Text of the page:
Right now, we are all enamored with fall. The cool crisp air; the beauty of the leaves; the glory of the days. But before long winter will be upon us. We have a tendency to think of it as the period of ‘Doldrums’. But as my wise friend, Gary Truckey, pointed out in a post he wrote for his La Ferme Sabloneuse Facebook page ‘Snow Storms Part IV’, winter doesn’t have to be dreary. Gary lives in Wisconsin, and their winter is something we in the South rarely experience. He should know all about ‘doldrums’. However, I think he has found the magic cure. Through two of his favorite writers, Richard Adams and Kenneth Grahame, Gary asks the same question:
Are we ‘proofed against winter’?
We spent the summer growing fruits and vegetables, then preserving them. We try to put up as much as possible to feed us through the winter months. Although we don’t have snowdrifts like Gary, we still do not enjoy getting out in the bitter cold, just to go to the grocery store. It is so much easier to reach in the pantry or freezer and have a warm, nourishing meal on the table.
It’s Not All About Food
But, it isn’t just about the food we put aside. We should also ‘proof’ ourselves with the mental and spiritual food that is needed to nourish our bodies and souls. Gary says it beautifully, “As for us humans, there is truly a visceral, primordial sense of well-being; … Winter gives us the time to meditate, pray, even create by writing, composing, quilting or crafting, and even the opportunity to seek out other like-minded individuals to compare notes and ideas.”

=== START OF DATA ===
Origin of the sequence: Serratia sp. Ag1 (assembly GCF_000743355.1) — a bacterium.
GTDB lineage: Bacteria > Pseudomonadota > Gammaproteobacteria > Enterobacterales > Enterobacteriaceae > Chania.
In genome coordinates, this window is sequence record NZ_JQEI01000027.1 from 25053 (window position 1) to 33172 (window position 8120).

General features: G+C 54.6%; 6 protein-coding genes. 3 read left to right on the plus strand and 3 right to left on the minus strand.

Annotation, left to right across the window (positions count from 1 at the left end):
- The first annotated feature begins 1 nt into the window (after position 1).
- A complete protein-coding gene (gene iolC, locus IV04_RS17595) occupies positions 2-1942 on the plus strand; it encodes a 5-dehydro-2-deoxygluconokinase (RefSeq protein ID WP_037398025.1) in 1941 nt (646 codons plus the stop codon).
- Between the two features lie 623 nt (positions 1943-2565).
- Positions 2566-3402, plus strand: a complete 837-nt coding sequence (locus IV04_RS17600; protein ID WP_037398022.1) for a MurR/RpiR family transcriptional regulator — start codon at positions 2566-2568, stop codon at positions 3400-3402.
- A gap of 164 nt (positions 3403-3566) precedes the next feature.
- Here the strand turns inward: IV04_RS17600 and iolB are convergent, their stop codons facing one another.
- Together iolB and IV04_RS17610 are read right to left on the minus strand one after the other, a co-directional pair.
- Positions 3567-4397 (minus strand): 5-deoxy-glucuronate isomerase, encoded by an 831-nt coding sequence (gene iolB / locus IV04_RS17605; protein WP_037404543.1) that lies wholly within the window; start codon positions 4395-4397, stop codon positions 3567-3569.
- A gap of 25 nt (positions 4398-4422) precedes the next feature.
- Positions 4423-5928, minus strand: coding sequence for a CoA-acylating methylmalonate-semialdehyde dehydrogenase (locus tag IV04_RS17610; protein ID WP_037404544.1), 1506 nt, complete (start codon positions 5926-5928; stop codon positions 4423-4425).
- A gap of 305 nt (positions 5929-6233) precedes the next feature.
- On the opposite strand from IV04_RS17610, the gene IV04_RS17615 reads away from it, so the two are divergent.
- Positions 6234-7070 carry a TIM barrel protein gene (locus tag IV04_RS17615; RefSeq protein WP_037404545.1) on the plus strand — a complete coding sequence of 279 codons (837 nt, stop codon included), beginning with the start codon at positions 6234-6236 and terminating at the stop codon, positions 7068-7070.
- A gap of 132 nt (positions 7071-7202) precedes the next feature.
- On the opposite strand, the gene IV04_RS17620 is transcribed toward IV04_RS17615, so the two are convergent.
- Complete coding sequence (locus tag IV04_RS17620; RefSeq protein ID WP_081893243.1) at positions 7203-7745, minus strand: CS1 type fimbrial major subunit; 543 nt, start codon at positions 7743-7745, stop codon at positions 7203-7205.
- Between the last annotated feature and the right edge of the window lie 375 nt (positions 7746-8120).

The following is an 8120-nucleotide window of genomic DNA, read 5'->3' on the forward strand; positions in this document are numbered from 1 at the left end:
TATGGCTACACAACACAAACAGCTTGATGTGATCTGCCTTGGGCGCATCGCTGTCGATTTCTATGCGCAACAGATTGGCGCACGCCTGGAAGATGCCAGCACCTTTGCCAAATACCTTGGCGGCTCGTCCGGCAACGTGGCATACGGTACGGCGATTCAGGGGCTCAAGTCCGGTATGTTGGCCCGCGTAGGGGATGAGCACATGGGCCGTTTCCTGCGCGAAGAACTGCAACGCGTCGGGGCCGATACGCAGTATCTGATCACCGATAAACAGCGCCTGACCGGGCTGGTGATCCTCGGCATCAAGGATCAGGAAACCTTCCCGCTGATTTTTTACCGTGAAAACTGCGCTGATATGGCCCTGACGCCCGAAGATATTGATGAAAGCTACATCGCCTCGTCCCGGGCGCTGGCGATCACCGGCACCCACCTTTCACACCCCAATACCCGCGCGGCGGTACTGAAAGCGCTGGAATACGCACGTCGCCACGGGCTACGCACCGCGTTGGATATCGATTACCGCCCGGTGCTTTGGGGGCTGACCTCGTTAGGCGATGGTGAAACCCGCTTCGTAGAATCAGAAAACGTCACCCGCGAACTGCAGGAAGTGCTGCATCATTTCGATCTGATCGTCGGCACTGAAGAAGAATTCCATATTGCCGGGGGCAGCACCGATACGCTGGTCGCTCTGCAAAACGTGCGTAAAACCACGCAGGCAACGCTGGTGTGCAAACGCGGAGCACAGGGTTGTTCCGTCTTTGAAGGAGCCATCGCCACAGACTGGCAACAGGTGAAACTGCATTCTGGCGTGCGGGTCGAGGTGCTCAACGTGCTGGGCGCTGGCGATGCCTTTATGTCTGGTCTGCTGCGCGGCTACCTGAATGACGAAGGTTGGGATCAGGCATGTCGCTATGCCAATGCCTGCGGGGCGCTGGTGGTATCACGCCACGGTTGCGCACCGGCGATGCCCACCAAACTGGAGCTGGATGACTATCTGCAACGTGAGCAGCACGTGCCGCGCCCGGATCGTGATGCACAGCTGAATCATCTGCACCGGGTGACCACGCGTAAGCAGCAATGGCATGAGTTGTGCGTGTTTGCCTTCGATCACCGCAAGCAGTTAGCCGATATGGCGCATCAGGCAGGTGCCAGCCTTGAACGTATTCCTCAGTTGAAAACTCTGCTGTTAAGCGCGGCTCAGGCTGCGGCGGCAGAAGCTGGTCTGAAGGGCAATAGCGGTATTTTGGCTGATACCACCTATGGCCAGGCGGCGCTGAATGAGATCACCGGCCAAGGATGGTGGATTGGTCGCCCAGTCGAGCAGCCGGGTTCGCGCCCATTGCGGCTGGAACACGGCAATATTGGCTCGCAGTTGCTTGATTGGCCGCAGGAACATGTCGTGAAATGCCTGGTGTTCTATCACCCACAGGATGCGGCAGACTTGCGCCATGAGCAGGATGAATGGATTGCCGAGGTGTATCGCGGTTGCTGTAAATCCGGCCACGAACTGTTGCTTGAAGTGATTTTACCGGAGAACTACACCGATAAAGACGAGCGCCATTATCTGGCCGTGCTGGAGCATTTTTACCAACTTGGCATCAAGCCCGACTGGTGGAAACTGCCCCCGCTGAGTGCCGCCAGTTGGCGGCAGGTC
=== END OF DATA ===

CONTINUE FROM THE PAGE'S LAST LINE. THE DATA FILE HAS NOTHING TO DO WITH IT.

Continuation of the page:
In our hectic lives, we have forgotten what it means to slow down. Winter is designed to do just that – slow us down from the fast pace of growing, hunting and gathering. We may still have to go to work, but during our ‘off’ time, we need to refocus our efforts on family.
Time to Stay Home
This winter, instead of packing our schedules with unnecessary business, why don’t we stay safe within our home? Turn the television, computer and video games off. Go outside and take a walk. Spend time with your family. Hand down familial stories to your children, so that your past may not be forgotten. Teach your children – or yourself – to be creative. Knit. Crochet. Quilt. Work on handmade Christmas gifts. Write a story together. Play or listen to music. Get the story line of Sergei Prokofiev’s Peter and the Wolf and learn to identify the characters by their instruments. Or just cozy up in a blanket and read.
Are you proofed against winter? If not, start making plans now to do just that, so you will be ready for the first snowfall (or, here in the South, that first cold, rainy day). Set aside a few good books. Stock up on popcorn, hot chocolate and tea. Create a ‘Snow Box’ and fill it with movies, craft projects, games and other things that you can do on a cold winter’s day. Start making a list of recipes you would like to try, or things you want learn, and tackle them over the winter. Take this time to renew yourself, body, mind and spirit. Take a page out of Gary’s book – ‘proof’ yourself against the cold, dreary, wet days. If you do, you may just find yourself looking forward to the next winter!
Want to spend your winter days learning something new? Check out these fun and easy Crafts!
Would you rather be reading? Check out my recommended choices in Product Review!